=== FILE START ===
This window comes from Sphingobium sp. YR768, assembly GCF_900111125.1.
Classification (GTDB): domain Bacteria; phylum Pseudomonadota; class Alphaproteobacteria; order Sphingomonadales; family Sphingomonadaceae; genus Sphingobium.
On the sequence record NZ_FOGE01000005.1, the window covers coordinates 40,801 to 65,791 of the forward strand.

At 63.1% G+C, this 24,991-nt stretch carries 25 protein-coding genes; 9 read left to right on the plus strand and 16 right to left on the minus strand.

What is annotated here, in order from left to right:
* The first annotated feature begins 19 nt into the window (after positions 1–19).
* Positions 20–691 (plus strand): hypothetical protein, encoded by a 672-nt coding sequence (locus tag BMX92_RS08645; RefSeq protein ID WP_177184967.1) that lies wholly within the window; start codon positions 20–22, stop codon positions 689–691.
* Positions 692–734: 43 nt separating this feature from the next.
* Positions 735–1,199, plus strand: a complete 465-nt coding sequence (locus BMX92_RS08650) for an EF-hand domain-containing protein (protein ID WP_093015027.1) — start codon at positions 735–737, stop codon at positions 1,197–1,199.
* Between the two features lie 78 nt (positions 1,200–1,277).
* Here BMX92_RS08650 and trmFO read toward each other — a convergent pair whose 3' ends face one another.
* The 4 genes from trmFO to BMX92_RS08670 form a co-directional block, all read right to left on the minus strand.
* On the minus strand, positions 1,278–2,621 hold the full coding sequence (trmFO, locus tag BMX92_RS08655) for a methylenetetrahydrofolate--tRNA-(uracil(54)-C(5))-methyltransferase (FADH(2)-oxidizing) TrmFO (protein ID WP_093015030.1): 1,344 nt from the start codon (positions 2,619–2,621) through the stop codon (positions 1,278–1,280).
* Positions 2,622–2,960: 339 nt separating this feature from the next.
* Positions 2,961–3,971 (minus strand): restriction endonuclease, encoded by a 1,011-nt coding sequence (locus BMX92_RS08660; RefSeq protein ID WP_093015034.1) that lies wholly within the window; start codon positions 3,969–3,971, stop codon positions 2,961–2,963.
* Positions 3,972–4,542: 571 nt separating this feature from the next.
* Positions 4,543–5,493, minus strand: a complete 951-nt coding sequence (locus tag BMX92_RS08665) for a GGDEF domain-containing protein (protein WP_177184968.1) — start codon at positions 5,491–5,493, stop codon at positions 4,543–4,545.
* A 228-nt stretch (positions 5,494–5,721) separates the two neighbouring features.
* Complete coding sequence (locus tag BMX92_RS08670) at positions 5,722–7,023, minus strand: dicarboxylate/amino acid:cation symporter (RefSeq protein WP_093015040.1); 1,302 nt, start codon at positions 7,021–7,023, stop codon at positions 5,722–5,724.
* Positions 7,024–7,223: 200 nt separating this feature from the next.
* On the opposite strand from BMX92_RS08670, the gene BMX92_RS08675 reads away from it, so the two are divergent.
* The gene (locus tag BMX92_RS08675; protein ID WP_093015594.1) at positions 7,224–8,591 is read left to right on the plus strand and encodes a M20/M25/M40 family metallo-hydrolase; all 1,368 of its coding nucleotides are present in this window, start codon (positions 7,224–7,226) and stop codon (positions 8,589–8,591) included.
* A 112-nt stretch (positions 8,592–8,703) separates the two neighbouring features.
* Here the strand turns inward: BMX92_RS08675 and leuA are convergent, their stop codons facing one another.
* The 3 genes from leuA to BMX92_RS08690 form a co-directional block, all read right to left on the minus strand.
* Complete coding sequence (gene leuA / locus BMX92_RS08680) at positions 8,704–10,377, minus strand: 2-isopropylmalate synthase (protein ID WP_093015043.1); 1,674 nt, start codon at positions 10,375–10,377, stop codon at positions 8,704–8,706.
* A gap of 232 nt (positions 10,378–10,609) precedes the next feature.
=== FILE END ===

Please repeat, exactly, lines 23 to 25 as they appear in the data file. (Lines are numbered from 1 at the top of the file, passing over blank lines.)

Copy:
* A 112-nt stretch (positions 8,592–8,703) separates the two neighbouring features.
* Here the strand turns inward: BMX92_RS08675 and leuA are convergent, their stop codons facing one another.
* The 3 genes from leuA to BMX92_RS08690 form a co-directional block, all read right to left on the minus strand.